Austin Justice Coalition speaks out ‘retaliation’ for those who come forward during investigation into racism at APD

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Chas Moore, of the Austin Justice Coalition, speaks at a Tuesday conference (KXAN)

Editor’s note – An earlier version of this article incorrectly said the first round of investigations will begin in February. That’s when they will end.

AUSTIN (KXAN) — On Tuesday night, the Austin Justice Coalition, along with guests, discussed “a legacy of racism in Austin” as they urged the Austin Police Department to be willing to have “uncomfortable” conversations around its current investigation into allegations of systemic racism within the department.

BACKGROUND: Anonymous complaint to City alleges former APD assistant chief used ‘n word’ to refer to African-Americans

The coalition hosted a press conference at Austin City Hall to discuss its concerns about “possible obstruction” of the investigation.

According to AJC — who was joined by Austin City Council members and community leaders — while the initial investigation is due this month, “recent actions within the department will likely impede” it.

BACKGROUND: 2nd Austin police leader center of racism complaint, investigation authorized

“We want to make sure that the investigations and the credibility of the investigations are not tampered by people being retaliated against,” said Chas Moore, of AJC, who took the podium wearing a shirt bearing the message “Life, Liberty and the Pursuit of Blackness.”

He said that it “seems” that there is some sort of retaliation happening toward people who are speaking up.

Moore continued, saying:

“In Austin, we are finally getting to a point where we’re talking about racism in a very real way and that means through the process, some of us are going to have to be challenged and called out for our racist actions and our racist attitudes and racist beliefs.”

Elaborating, Moore expressed a message to anyone who may field allegations or questions relating to their own actions or words as they relate to racism, saying people must be willing to look at themselves and their own biases and attitudes that could be racist without being defensive and refusing to have the conversation.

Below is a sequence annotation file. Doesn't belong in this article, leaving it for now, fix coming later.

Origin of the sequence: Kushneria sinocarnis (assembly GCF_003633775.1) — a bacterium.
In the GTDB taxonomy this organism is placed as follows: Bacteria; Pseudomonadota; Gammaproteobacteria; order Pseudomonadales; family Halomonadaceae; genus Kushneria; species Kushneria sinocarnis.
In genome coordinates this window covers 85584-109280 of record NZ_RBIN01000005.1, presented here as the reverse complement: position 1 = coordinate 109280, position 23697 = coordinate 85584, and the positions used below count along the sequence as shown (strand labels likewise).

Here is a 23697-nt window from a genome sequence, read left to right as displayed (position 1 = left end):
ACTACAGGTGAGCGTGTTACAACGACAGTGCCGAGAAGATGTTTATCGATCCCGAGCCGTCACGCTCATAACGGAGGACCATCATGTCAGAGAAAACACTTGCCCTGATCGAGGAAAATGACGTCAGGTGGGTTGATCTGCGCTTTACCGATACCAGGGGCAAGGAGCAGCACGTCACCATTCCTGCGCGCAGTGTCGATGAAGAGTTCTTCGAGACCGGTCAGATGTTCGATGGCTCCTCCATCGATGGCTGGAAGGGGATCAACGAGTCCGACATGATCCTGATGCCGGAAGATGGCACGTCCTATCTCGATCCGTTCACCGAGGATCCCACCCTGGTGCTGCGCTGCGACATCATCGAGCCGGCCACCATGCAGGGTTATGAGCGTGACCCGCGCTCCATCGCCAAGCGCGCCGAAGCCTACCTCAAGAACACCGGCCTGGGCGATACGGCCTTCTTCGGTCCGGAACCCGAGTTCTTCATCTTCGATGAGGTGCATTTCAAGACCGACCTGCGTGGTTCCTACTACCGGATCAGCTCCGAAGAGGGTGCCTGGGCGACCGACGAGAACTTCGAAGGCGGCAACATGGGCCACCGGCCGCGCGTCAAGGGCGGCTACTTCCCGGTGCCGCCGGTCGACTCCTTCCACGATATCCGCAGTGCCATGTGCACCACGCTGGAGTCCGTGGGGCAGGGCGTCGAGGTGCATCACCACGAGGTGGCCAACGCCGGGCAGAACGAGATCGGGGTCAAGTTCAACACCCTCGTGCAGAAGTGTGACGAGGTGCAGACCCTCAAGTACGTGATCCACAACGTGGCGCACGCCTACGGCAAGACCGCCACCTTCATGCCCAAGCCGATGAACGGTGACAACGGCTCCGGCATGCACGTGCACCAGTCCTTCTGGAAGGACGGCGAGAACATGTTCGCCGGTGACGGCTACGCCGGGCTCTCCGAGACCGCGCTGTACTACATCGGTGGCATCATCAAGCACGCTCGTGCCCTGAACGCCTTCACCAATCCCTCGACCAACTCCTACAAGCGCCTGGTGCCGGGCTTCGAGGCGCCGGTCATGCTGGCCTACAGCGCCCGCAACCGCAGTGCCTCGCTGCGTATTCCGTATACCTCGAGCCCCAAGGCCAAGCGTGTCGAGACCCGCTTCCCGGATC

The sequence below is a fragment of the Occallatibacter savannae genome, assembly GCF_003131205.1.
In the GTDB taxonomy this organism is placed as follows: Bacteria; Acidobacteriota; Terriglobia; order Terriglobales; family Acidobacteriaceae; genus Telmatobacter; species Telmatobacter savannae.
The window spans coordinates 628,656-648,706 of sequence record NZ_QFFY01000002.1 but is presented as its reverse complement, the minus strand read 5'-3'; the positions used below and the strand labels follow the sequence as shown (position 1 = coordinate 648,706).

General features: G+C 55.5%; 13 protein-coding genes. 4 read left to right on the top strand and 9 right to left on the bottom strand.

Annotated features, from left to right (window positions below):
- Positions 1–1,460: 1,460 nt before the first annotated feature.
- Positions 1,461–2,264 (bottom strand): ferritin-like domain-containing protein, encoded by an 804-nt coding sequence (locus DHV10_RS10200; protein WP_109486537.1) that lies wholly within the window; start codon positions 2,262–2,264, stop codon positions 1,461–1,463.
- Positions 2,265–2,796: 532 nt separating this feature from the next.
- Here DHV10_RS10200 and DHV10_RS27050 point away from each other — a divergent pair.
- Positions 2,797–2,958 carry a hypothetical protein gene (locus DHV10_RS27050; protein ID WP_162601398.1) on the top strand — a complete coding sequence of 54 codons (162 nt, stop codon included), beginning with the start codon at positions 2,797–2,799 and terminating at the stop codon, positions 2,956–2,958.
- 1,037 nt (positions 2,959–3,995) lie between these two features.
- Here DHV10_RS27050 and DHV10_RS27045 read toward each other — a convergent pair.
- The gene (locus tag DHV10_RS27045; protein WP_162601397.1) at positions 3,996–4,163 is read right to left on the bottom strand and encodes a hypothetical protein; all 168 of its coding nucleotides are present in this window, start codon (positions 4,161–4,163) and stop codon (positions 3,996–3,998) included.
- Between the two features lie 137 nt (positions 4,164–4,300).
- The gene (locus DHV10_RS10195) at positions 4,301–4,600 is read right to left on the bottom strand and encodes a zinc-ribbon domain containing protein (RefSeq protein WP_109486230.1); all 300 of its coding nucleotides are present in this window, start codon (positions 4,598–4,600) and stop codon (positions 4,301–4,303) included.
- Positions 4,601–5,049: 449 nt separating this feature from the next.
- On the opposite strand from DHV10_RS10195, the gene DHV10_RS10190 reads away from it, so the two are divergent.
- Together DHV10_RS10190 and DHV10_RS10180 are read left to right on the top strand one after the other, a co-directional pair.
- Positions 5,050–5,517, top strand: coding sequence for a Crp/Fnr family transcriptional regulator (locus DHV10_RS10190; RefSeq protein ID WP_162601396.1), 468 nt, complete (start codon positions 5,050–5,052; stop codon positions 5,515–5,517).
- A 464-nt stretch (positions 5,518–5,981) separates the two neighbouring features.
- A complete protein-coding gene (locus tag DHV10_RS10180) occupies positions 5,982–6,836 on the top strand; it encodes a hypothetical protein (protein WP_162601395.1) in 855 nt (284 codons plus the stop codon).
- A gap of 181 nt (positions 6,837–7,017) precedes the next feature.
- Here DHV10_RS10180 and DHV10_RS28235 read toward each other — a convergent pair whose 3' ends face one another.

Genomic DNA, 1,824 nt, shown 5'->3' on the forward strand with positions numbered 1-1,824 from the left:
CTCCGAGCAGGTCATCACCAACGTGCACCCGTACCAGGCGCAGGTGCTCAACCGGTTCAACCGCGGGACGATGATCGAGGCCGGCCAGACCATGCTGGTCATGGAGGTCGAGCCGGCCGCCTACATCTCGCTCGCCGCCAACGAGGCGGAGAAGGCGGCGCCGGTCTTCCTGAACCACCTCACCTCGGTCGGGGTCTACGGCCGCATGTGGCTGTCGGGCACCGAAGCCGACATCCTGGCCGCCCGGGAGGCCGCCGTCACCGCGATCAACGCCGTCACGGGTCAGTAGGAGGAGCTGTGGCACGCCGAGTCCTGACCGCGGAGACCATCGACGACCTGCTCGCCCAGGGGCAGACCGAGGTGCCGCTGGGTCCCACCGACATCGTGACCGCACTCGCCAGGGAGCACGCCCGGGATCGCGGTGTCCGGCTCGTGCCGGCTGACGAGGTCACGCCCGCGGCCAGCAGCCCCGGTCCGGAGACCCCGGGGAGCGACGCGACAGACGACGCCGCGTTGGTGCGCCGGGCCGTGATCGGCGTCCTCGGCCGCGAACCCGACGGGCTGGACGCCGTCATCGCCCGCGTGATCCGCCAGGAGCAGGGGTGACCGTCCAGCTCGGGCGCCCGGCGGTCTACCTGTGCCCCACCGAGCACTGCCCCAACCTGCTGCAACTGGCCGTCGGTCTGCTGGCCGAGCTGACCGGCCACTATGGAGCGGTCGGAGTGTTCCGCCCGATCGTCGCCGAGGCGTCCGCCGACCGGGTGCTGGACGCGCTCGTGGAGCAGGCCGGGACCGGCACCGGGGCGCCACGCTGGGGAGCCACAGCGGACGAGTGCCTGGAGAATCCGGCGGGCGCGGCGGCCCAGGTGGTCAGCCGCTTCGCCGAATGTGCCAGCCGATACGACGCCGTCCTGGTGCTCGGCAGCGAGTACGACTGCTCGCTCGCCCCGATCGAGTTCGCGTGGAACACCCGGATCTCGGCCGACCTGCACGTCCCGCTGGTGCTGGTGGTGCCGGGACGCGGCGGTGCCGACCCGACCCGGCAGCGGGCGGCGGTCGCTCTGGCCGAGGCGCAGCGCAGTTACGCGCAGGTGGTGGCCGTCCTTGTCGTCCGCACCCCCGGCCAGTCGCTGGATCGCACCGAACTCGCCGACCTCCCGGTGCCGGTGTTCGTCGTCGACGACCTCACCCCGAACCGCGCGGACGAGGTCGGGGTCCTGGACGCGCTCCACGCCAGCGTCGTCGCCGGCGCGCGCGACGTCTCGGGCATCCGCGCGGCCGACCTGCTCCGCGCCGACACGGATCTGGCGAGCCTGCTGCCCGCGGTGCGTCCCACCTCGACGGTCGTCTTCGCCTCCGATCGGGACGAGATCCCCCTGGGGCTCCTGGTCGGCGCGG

“That doesn’t mean that when you are challenged, or accused of being racist, that you get defensive. That means, ‘I’m going to listen.’ It means you take the time to recognize what people are telling you.”

Austin City Council member Natasha Harper-Madison also spoke at the event, explaining her experiences as an African-American woman who grew up in Austin. While she said that some of the daily discrimination she experiences, may be unintentional, much of it may have been intentional, saying Austin has a legacy of racism.

“Confronting racism in Austin must become our norm and shouldn’t come at the risk of compromising your career,” said Harper-Madison. “… Anyone who would seek to obstruct, retaliate, shame or smother another, anyone’s experience or truth will face the consequences. It’s a new day in Austin and the sun is just now rising.”

The investigation arose as a result of several allegations, including an anonymous complaint back in November 2019, which alleged that Former Assistant Chief Justin Newsom used racist language — including the ‘n word’ — to refer to people in the department. Another complaint at the time alleged that APD Chief Brian Manley agreed to keep homophobic sentiments made by others in secret, the complaint alleging he supported sending someone to Christian gay conversion therapy.

In the Tuesday conference, Harper-Madison says it appears that the first round of investigations will end in February.

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